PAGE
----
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Self-care and nutrition

When you hear the words self-care, you might think of long baths, face masks and perhaps a spot of reading on a Sunday afternoon. Whilst these are wonderful examples, self-care is so much more, and it doesn’t have to be a great effort or hugely expensive. 

You might be put off self-care thinking of your busy schedule, however self-care can become part of your daily routine by welcoming a few small adjustments, and the benefits are beyond fruitful. Let’s take a look at how nutrition plays a part in self-care and well-being. 

What is self-care?

Self-care is simply doing what you need, rather than what you feel you should be doing. It’s about getting to know what your own body needs to prosper and looking after yourself in a way that you’re comfortable with, and can sustain. It covers many aspects of looking after yourself: your physical body, your mental health and your emotional well-being, and nutrition plays a part in all of these core functions. 

You self-care can change on a daily basis, depending on how you feel, but it is generally built on the ideals that are important to you. That said, it’s important to check in with yourself regularly to understand exactly what it is that you need. You are unique and your self-care routine will reflect that. 

So it’s important to ask yourself, what do I need? And answer honestly.  

Self-care isn't about being selfish, it means you’re giving your mind and body nourishment, protecting your energy and fuelling yourself in a healthy way. 

What does self-care look like?

When it comes to nutrition and well-being, there is a plethora of information on what is right and wrong for your body. In reality, it comes down to what works for you.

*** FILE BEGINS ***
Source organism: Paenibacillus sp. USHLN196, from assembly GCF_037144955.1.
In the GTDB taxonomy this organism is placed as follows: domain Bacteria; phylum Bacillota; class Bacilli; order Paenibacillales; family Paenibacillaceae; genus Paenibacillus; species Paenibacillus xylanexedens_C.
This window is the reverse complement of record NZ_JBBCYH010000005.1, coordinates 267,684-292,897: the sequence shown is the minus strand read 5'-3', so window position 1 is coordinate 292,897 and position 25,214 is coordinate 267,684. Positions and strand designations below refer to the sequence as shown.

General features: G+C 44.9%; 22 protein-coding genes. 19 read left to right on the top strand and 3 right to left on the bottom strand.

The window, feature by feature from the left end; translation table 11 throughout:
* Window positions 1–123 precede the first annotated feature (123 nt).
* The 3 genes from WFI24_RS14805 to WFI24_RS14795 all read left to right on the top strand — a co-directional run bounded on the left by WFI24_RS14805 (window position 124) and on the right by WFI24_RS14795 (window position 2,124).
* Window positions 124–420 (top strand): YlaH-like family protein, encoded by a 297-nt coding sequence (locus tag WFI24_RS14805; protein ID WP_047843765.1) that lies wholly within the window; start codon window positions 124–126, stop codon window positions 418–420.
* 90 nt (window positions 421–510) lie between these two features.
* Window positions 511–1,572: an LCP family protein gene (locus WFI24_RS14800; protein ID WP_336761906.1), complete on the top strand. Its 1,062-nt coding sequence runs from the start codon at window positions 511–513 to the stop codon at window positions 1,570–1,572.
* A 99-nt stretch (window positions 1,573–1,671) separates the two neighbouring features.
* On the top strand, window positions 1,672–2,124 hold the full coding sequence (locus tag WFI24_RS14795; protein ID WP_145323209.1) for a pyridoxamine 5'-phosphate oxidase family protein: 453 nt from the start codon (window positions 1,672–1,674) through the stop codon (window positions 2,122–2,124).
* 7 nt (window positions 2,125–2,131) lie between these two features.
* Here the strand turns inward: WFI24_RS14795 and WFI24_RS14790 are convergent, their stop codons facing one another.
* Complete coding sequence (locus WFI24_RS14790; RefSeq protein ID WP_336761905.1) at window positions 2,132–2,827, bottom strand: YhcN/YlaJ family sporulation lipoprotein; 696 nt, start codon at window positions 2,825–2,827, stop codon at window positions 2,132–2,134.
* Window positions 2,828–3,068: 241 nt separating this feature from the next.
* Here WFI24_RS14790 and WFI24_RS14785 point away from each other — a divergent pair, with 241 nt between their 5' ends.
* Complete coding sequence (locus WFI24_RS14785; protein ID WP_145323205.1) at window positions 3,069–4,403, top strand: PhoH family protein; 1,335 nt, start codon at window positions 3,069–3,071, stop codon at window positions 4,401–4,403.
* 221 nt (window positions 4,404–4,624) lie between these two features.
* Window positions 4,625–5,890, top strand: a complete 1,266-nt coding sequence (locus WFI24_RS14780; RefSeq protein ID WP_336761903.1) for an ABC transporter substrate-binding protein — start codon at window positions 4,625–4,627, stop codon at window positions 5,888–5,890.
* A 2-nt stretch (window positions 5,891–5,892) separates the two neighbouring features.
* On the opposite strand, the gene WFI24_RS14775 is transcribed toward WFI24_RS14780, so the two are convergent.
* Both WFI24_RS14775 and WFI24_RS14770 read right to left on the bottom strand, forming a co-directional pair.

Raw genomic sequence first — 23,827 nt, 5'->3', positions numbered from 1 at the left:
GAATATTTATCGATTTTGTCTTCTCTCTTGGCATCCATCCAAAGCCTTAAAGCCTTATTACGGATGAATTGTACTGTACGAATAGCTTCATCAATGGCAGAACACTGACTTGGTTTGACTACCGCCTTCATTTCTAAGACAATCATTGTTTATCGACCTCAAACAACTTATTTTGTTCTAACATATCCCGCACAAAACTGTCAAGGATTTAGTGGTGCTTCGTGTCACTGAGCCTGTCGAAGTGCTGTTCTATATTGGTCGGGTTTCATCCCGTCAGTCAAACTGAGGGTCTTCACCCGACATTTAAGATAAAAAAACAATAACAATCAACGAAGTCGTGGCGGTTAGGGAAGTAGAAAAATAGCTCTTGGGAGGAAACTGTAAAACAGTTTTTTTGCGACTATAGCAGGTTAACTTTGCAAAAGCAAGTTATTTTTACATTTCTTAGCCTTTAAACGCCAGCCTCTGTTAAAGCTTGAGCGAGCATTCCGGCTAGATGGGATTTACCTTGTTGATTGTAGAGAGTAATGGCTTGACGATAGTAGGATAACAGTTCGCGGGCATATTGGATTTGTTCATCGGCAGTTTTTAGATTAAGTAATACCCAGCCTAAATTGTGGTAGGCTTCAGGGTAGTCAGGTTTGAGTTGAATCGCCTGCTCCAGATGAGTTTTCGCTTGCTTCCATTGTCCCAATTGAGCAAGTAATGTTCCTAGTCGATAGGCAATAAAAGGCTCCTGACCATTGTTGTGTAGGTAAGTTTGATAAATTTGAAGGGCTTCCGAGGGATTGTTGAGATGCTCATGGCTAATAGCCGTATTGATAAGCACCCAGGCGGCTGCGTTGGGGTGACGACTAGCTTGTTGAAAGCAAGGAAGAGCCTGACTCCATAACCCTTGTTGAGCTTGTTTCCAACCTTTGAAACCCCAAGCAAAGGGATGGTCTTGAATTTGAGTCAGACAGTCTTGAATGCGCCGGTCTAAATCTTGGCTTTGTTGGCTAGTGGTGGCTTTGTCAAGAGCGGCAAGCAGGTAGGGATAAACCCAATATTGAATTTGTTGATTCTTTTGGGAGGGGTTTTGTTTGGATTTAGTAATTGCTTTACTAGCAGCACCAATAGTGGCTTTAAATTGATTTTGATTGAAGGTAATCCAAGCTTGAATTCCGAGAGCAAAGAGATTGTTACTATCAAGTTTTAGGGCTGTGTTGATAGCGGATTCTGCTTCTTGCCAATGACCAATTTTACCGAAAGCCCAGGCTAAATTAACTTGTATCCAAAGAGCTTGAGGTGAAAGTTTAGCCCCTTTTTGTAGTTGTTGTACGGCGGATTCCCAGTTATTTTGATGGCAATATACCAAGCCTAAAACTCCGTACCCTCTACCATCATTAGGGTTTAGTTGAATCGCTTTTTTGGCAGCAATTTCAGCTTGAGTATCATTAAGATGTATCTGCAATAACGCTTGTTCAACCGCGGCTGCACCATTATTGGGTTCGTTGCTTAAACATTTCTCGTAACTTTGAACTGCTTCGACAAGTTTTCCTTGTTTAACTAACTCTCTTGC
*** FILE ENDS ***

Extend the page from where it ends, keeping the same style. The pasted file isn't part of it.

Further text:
Nutrition can have a huge effect on how you feel, physically and mentally, how you sleep and your appearance - relating to skin, hair, weight and intolerances - so if you’re not sure where to start with self-care, here are a few examples you could try: 

Nutrition

  • Invest in nutritious, brain-boosting breakfasts every morning to fuel your day. 
  • Make time to do a weekly shop so you’re not rushing throughout the week.
  • Find balance in your eating habits. It’s ok to eat the chocolate bar if you fancy it. 
  • Eat dinner every night at the table, rather than in front of the television.
  • Invest in your sleep routine. If you struggle with sleep, try and introduce foods that are high in melatonin to encourage a healthy sleep pattern. 

Well-being

  • Find an enjoyable exercise routine that keeps you motivated and energised.
  • Spend time once a week in nature; a long walk or a bike ride. 
  • Plan for relaxation time. Perhaps a dedicated evening or day every week to rest and recharge. 
  • Talk about how you are feeling with a friend, family member or professional. 

Diet and exercise are two things we can control, however, and they are key to our well-being. An ever-growing body of research shows just how important they are for our mental health, as well as our physical health.

- Mental health practitioner and nutritional therapist Rebekeh Esdale.

How does self-care support you?

If you’ve found us, you’ll already have an interest in living a healthy, balanced lifestyle. You might want to make some changes to your diet, be looking for support for a diagnosed medical condition such as Coeliac disease or you might be looking to up your performance in the sporting world. By simply being here, you're already extending your self-care practice, and investing in personal development. You’re giving yourself the chance to grow, learn and develop. 

A balanced lifestyle when it comes to food, can be key in feeling strong, resilient and happy. As studies suggesting your gut health plays a huge part in your mood regulation, giving some (not all) attention to how and what you eat can be a highly beneficial aspect to your self-care routine, as it can effect so many functions in your body.

Working with a nutrition professional can help you to make healthy changes that you may have been otherwise avoiding because they seem daunting or unrealistic. Nutrition is one part of self-care, but with some additional support and knowledge, small changes can add up to big achievements. 

Self-care resources

If you’re interested in reading further about the different aspects of self-care, take a look at the following resources to get you started:

Happiful’s I am. I have podcast resources  

Meditation with Fiona Lamb

Meditation

Listen now

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